An author’s scariest moment is when the first advance copies of a book arrive from the printer. Also, this is an author’s most wonderful moment. But scariness precedes the wonderfulness. “Are the pages printed all screwy? Is the cover color wrong? What major typo did we miss?”
Yesterday Laurel yelled from the front door at me: “A box just came. It looks like books.” Oh, God, I thought. This is it. My writing life is over. And it is just beginning. Both. Neither. I couldn’t think straight. I didn’t want to go up and open the box. I dearly wanted to go up and open the box. Dearly finally won out over didn’t.
369 pages. I’ve read and re-read them so many times I almost know them by heart. But holding a real book in my hand makes all the words seem brand new. I’m 125 pages into “Return to the One.” Blessedly, I haven’t found anything really amiss so far.
My only scare came when I got to the First is Formless chapter, where I couldn’t resist quoting a poem my ten-year-old self wrote. It used to begin, “Look up to the heavens. What do you see? Tiny pinpoints of light. But is that all? Look past the stars, into the blackness of the void.” Hey, it’s pretty good for a kid.
But in the book it begins: “Look up the heavens.” A chill ran down my spine when I first read that. My poem had been changed!!! Stop the presses!!! Then I calmed down. I’m sure this change was in the galleys my editor sent back to me. I just didn’t catch the altered wording.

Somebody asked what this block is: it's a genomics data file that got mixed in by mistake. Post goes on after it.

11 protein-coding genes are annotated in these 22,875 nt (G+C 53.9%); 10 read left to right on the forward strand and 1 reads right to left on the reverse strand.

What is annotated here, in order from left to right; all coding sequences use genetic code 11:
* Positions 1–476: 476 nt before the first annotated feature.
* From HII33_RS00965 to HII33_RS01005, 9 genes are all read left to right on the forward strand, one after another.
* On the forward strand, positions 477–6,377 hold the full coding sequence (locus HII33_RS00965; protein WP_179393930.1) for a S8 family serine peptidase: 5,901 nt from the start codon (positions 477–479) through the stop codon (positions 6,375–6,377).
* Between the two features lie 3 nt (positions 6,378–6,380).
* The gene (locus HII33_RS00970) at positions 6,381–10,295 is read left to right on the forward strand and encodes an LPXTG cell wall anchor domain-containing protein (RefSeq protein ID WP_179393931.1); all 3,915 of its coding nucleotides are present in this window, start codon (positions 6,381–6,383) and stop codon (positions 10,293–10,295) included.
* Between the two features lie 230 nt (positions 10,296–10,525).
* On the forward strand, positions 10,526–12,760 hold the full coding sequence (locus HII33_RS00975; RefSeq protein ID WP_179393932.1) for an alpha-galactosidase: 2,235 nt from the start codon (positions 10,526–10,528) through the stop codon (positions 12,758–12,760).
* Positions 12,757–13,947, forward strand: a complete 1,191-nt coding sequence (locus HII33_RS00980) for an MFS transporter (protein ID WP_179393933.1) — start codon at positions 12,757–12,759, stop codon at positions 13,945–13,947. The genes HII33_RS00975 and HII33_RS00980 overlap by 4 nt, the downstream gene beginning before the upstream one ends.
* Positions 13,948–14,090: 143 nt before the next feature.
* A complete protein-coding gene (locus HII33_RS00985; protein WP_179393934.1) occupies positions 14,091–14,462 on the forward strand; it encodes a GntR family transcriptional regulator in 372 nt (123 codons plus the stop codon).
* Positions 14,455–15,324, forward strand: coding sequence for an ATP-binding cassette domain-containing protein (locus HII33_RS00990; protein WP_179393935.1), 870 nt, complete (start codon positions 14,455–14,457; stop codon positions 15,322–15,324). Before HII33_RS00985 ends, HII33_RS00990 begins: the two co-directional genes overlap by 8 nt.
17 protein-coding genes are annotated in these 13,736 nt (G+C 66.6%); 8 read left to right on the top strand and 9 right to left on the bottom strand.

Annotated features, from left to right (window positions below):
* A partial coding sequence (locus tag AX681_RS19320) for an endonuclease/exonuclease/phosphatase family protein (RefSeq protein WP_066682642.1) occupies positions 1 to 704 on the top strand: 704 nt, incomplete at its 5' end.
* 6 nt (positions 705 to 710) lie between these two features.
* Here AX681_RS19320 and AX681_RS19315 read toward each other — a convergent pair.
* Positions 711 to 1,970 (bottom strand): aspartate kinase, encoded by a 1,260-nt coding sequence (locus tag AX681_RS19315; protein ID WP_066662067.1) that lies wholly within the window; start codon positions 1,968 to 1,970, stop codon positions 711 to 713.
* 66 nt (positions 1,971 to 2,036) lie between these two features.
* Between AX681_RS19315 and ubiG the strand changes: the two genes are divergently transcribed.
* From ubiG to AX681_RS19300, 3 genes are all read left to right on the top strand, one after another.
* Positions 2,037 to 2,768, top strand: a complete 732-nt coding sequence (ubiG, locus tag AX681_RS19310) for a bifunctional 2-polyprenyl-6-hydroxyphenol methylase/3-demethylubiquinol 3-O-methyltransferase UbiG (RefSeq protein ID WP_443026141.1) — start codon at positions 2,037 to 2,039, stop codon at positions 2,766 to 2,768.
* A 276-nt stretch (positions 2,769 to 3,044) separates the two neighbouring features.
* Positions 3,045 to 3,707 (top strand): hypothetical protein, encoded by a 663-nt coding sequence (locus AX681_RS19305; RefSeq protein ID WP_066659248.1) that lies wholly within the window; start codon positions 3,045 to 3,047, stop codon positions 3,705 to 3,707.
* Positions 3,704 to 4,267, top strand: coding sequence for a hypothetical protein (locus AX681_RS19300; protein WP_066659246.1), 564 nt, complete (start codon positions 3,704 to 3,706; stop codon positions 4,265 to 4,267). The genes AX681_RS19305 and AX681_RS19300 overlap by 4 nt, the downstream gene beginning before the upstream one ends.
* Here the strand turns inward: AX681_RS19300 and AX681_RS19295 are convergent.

Then, driving into town yesterday, I began thinking about looking. “Look up the tree.” “Look up the river.” “Look up the road.” OK, that sounds fine. So why did “Look up the heavens” sound wrong to me? Because I was used to the way I had written it. Just like I’m used to so many other things in life that, when they change, I go, “Hey! What gives?! This isn’t the way things should be!”
I’ve got a chapter called “Philosophy as a Way of Life.” The theme is that a philosophy that isn’t consonant with our life isn’t real. It is just ideas, wordplay. Here I am, writing about how formlessness is the highest reality, and I get all freaked out when the form of the first line of my 45-year-old poem changes. How philosophical is that?
Well, if I really knew everything that I write about, I probably wouldn’t have a drive to write. I’d simply go around with a smile on my face, not saying a word. Until then, writing and reading is necessary.
Keep $17 open on your VISA/MasterCard credit line when July 1 approaches. I’m told that is when “Return to the One” should be available for on-line ordering. The book has to be held back for a while to give pre-publication reviewers a chance to look at it.